Recently, there has been the suggestion on sex worker forums that reviews should be optional. This is a step forward from mandatory reviews; however, it does not address the fundamental problem that the act of reviewing harms sex workers. Although countless sex workers delisted from The Erotic Review, they could not escape the culture of commodification that permeated the industry. This is because the act of reviewing is bigger than one client or one sex worker; instead, it operates on a macro level by influencing the entire culture writ large. As such, the platform that hosts reviews does not matter, nor does having limitations on reviews. Because reviews cannot be divorced from their evaluative component, reviews, themselves, are the problem.

Regardless of a client’s original intentions, writing a review is a negative act that depersonalizes intimacy and turns the client/sex worker engagement into a transaction. Once an engagement becomes commodified, it not only dilutes the pleasure of the experience for both parties but it also has the potential to impact how many clients treat sex workers.

Because reviews are inherently commodifying, they will never empower sex workers. There is only one way to empower sex workers: review culture has to end.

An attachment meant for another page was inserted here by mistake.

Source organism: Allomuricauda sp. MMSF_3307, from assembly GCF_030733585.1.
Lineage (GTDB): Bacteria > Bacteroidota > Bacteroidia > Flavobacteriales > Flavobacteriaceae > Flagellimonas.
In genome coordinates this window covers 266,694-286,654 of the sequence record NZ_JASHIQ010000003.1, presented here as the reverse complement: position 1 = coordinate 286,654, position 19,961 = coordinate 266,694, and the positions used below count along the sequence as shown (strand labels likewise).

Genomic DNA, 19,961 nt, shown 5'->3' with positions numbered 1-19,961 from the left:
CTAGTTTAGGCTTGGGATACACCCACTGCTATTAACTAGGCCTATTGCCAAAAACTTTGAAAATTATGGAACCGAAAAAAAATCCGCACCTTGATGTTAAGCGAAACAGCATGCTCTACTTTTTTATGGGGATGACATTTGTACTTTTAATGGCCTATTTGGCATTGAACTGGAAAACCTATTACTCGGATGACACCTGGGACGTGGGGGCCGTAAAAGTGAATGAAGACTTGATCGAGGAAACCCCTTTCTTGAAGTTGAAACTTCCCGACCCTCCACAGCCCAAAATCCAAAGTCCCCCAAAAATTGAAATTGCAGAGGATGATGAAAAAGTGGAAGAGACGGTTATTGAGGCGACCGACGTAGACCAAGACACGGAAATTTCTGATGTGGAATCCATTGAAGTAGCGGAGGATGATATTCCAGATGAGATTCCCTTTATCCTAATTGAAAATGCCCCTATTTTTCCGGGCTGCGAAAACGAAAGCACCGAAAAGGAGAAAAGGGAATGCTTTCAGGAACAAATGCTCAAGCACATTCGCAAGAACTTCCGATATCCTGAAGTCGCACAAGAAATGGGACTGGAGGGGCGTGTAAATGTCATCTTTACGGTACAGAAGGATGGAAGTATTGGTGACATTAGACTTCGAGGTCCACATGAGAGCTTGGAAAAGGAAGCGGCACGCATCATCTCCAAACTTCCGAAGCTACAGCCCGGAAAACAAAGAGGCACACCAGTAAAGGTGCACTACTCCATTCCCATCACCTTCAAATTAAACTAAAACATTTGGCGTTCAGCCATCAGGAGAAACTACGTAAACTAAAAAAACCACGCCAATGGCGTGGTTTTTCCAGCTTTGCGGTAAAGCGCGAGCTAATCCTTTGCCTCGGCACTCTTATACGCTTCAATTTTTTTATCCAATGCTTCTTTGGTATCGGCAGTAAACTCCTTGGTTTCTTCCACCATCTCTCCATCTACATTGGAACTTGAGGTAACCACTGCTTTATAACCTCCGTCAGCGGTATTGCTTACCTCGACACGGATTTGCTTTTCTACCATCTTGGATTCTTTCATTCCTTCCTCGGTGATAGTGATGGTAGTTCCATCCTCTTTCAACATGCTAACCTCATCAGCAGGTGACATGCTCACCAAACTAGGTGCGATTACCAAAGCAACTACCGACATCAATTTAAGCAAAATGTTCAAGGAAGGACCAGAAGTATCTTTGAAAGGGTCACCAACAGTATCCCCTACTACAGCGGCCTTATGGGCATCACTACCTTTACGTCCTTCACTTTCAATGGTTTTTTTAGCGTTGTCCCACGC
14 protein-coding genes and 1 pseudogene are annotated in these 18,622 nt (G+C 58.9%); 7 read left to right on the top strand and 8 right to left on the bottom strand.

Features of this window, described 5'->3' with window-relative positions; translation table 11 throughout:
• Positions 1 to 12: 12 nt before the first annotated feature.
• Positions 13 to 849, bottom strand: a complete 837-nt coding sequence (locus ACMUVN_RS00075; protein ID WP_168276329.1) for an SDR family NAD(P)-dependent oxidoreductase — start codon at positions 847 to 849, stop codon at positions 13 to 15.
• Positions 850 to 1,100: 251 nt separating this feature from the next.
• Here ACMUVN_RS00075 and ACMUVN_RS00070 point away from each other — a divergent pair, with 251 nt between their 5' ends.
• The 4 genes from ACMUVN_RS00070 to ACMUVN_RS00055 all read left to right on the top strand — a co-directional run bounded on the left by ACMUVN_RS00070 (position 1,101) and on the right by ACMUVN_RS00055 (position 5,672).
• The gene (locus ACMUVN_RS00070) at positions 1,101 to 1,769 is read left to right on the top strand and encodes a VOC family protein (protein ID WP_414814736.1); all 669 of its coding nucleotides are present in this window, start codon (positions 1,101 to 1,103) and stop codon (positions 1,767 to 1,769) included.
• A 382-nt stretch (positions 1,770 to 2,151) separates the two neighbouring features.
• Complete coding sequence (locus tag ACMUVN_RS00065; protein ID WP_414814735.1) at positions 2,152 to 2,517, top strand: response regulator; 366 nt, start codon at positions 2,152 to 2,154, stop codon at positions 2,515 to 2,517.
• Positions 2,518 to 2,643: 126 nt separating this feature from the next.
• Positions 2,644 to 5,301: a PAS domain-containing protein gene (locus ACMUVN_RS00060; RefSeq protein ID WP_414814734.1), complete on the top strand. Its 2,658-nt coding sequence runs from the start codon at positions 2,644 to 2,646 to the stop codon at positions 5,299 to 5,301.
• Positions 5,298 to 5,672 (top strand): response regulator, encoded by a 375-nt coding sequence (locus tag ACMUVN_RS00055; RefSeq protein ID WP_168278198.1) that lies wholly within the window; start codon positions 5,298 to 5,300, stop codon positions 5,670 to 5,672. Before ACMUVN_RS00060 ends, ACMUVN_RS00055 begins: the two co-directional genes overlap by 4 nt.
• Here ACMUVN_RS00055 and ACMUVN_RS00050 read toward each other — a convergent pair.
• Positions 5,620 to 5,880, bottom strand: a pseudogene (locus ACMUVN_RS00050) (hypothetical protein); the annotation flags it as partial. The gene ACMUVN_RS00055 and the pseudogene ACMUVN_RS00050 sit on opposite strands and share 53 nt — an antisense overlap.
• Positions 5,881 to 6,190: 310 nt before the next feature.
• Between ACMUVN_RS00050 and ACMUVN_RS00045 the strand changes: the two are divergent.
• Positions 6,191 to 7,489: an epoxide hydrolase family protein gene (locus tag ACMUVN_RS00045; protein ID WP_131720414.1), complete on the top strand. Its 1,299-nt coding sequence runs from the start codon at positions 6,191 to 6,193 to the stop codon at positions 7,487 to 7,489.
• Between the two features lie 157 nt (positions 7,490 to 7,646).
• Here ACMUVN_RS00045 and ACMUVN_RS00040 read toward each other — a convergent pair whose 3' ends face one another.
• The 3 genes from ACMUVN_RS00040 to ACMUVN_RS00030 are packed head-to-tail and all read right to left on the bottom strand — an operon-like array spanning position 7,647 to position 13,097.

The Girlfriend Experience

As I recently wrote on Twitter, the girlfriend experience is about mutual respect. It is when a sex worker treats a client as more than “just a client” and, conversely, a client treats a sex worker as more than “just a sex worker.” Treating each other with dignity and respect creates unforgettable memories for both parties.

To me, everything in life is reciprocal. When people treat others how they would wish to be treated, then there will never be negative energy or disappointment. Positivity coupled with kind-heartedness is always a win/win scenario.

As such, when corresponding with potential clients, my favourite questions from gentlemen are always personality-driven. I love being asked about my interests and future goals; the books that I’m reading; and what I aspire in life.

The questions that I do not favour are with respect to specific services that I offer. Remember: sex workers are a sure thing. I am pretty sure that clients already know what to expect. To me, being asked to provide a menu is an immediate turn-off. It makes me think that the client is more interested in checking off an arbitrary list of services than experiencing a connection with me.

In my opinion, if you want to establish a connection, then it is character-driven as opposed to a list of specific services. Personality and mutual respect are what matter most.

The girlfriend experience is about reciprocal responsibilities: clients should be treated as though they are more than just a transaction and, conversely, sex workers should be treated as though they are more than just a checklist of services.